The Player Types (An excerpt from “Dynamic Full Ring Poker”) -
by James "SplitSuit" Sweeney
- by James "SplitSuit" Sweeney
There are effectively six player types in poker. Nit, tight aggressive (TAG), loose aggressive (LAG), Aggressive Fish (A-Fish), Passive Fish (P-Fish), and unknown players. Let’s quickly review them:
· Nit.• These are super tight players. They generally have very tight VPIPs (VPIP is a stat that measures how often a player voluntarily puts money into the pot pre-flop) and low PFRs (PFR is a stat that measures how often a player raises pre-flop). Nits are notorious for only getting involved in large pots with the nuts or the effective nuts. They are usually straight forward and understand position, but don’t attack much when stealing or 3-betting.
· TAG.• Tight and aggressive players tend to have tight, yet slightly looser than a nit’s, VPIP and PFRs while keeping relatively small gaps between the two stats. TAGs are much more aware of position, and steal more aggressively. They will also re-steal and defending their blinds more often. TAGs will bluff a little more post-flop, as well as float, but still tend to maintain a “big pots with big hands” mentality.
· LAG. These are effectively TAG players on steroids. They steal more, 3-bet more, use more aggression, and don’t hesitate to run bluffs in good spots. Their VPIP and PFR are going to be looser than a TAG’s, and they retain a small relative gap between them. These players can present lots of trouble, especially when they are good and solid LAGs.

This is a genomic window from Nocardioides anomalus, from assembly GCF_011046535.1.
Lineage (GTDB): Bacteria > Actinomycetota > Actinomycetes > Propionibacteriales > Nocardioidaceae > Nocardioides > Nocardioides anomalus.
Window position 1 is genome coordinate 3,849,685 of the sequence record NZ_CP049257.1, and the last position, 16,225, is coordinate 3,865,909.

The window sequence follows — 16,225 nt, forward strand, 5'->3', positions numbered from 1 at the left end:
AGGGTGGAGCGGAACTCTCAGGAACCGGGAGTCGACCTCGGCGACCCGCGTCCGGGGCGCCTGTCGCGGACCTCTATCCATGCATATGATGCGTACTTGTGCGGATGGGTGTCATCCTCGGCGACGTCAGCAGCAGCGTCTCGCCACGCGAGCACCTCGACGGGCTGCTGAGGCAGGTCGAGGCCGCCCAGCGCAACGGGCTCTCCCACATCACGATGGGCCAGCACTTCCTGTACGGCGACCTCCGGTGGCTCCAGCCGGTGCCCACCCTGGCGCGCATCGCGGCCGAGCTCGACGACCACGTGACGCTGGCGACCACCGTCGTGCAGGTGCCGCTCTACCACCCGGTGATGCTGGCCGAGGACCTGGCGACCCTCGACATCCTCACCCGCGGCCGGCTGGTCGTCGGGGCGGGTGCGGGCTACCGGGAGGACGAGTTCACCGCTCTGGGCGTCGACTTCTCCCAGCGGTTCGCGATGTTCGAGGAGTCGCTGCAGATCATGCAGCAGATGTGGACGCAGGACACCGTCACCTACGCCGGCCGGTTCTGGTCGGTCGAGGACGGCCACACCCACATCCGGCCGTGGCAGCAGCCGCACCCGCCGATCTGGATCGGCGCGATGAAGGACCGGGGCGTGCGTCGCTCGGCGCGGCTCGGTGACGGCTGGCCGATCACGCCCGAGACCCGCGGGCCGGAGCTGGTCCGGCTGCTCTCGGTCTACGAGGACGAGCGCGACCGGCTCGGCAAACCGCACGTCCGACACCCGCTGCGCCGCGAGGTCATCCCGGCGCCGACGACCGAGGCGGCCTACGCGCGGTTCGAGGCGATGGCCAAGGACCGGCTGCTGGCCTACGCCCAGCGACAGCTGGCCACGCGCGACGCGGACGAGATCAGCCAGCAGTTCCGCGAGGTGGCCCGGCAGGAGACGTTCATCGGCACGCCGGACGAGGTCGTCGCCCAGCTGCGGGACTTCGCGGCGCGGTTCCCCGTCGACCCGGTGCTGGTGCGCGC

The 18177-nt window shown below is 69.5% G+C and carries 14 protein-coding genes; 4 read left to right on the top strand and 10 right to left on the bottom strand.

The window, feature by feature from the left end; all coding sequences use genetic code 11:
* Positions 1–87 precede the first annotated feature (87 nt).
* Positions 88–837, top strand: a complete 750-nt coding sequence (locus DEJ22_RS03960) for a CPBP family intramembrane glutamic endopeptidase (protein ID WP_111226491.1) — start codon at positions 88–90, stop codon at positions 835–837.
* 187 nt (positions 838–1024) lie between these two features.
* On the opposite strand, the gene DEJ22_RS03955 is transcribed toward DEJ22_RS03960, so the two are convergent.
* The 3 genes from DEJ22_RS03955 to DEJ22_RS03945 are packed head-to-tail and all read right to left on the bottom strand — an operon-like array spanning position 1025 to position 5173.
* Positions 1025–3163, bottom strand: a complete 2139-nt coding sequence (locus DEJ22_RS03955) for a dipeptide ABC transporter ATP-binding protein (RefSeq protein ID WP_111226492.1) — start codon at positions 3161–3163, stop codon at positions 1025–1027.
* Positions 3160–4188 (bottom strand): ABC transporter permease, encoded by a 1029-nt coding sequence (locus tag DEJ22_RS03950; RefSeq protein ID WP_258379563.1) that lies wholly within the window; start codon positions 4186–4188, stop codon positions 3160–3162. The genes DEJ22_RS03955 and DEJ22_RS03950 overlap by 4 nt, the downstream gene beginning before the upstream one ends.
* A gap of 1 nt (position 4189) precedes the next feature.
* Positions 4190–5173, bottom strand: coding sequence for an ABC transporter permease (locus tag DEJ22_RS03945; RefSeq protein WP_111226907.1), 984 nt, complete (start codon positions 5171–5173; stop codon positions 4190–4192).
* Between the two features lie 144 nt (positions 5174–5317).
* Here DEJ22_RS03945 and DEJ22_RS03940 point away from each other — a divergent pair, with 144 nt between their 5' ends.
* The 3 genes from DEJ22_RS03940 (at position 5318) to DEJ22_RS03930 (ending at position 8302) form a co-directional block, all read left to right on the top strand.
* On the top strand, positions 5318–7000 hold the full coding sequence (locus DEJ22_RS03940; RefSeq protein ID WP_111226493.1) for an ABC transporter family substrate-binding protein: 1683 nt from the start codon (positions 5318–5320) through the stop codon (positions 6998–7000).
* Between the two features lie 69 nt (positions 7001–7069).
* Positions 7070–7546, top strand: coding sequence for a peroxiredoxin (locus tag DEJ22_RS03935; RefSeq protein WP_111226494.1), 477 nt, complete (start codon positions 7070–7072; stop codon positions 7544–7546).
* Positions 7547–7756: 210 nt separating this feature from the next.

· A-Fish. These are bad players that have massive VPIPs. The fact that they are aggressive usually means they will have PFRs that are a bit higher, especially in relation to the P-Fish. These players will get involved in big pots much more liberally, and have varying levels of play. We have to be prepared to loosen up our hand strength standards post-flop, and remember to use pre-flop to set ourselves up for good spots.
· P-Fish. These are also bad players, but they tend to be much more passive, both pre-flop and post-flop. They tend to have massive gaps in their VPIP and PFR, and usually have a VPIP higher than 20 and PFR less than 12. These players make many more calling mistakes than betting mistakes, and thus should be value bet constantly. However, we need to make sure we heavily reconsider our hand strength if/when they raise us. Overall, approach these players in a very straight forward way.
· Unknown. These are players that we don’t have any stats or information on. Usually, we just want to treat these players as P-Fish until they fall into a category. We play the most straight forward against P-Fish, and also give them the most respect on their raises, thus why we like using that as a default player type. Always make sure we are paying attention on the tables though, to ensure that unknowns don’t remain unknown very long and we can make more informed and correct decisions for our plays.
Now this is not to say that every TAG is a good player, nor that these player types might not sometimes overlap. Let’s quickly review some basic VPIP/PFR ranges for 2010:
· Nit. VPIP: (10-12) / PFR: (5-9)
· TAG. VPIP: (13-15) / PFR: (10-13)
· LAG. VPIP: (16-22) / PFR: (13-20) — usually with a VPIP/PFR gap no bigger than 4
· A-Fish. VPIP: (24+) / PFR: (18+) — usually they have VPIP/PFR gaps bigger than 5
· P-Fish. VPIP: (24+)/PFR: (16-) — usually they have VPIP/PFR massive gaps
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